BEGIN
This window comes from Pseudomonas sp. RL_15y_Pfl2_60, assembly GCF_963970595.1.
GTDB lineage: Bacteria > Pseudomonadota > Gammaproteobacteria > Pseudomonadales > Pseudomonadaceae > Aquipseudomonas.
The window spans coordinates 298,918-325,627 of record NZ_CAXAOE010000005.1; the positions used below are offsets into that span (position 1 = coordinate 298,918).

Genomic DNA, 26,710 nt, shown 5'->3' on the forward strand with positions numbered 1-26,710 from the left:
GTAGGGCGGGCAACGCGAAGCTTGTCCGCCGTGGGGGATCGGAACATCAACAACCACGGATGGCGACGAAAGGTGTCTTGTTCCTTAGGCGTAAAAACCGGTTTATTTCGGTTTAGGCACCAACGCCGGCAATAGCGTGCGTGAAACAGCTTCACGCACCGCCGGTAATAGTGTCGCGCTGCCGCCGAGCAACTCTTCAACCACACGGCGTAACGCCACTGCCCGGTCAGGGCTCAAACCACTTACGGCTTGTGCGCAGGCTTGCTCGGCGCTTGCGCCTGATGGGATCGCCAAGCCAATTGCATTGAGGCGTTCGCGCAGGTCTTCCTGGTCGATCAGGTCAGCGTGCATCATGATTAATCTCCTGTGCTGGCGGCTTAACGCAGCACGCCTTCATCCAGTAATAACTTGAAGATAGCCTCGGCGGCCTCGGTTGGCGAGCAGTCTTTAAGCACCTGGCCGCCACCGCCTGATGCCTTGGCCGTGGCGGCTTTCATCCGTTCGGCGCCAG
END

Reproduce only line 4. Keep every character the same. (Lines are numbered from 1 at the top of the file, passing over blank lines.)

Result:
Genomic DNA, 26,710 nt, shown 5'->3' on the forward strand with positions numbered 1-26,710 from the left: